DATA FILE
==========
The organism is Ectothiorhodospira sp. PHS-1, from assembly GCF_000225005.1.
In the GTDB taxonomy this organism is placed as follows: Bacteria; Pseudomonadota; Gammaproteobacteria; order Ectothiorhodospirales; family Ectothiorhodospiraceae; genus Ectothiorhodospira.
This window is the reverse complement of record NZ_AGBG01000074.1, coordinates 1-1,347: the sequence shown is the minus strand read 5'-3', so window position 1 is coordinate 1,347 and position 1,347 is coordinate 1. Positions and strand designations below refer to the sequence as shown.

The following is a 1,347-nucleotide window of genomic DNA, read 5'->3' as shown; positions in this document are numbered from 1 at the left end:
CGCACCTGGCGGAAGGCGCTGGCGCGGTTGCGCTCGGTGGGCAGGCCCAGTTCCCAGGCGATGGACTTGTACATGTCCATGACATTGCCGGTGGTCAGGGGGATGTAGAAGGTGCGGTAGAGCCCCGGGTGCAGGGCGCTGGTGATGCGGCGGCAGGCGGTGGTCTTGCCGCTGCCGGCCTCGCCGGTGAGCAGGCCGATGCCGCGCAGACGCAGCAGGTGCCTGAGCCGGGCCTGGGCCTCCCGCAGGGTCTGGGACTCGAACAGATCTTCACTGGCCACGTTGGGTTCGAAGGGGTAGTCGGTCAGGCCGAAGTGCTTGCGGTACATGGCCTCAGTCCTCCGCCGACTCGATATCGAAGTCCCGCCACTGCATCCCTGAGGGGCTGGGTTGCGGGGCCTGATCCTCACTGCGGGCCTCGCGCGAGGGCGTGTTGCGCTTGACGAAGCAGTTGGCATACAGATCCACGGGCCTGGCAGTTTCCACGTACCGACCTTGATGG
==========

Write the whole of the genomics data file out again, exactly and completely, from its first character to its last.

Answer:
The organism is Ectothiorhodospira sp. PHS-1, from assembly GCF_000225005.1.
In the GTDB taxonomy this organism is placed as follows: Bacteria; Pseudomonadota; Gammaproteobacteria; order Ectothiorhodospirales; family Ectothiorhodospiraceae; genus Ectothiorhodospira.
This window is the reverse complement of record NZ_AGBG01000074.1, coordinates 1-1,347: the sequence shown is the minus strand read 5'-3', so window position 1 is coordinate 1,347 and position 1,347 is coordinate 1. Positions and strand designations below refer to the sequence as shown.

The following is a 1,347-nucleotide window of genomic DNA, read 5'->3' as shown; positions in this document are numbered from 1 at the left end:
CGCACCTGGCGGAAGGCGCTGGCGCGGTTGCGCTCGGTGGGCAGGCCCAGTTCCCAGGCGATGGACTTGTACATGTCCATGACATTGCCGGTGGTCAGGGGGATGTAGAAGGTGCGGTAGAGCCCCGGGTGCAGGGCGCTGGTGATGCGGCGGCAGGCGGTGGTCTTGCCGCTGCCGGCCTCGCCGGTGAGCAGGCCGATGCCGCGCAGACGCAGCAGGTGCCTGAGCCGGGCCTGGGCCTCCCGCAGGGTCTGGGACTCGAACAGATCTTCACTGGCCACGTTGGGTTCGAAGGGGTAGTCGGTCAGGCCGAAGTGCTTGCGGTACATGGCCTCAGTCCTCCGCCGACTCGATATCGAAGTCCCGCCACTGCATCCCTGAGGGGCTGGGTTGCGGGGCCTGATCCTCACTGCGGGCCTCGCGCGAGGGCGTGTTGCGCTTGACGAAGCAGTTGGCATACAGATCCACGGGCCTGGCAGTTTCCACGTACCGACCTTGATGG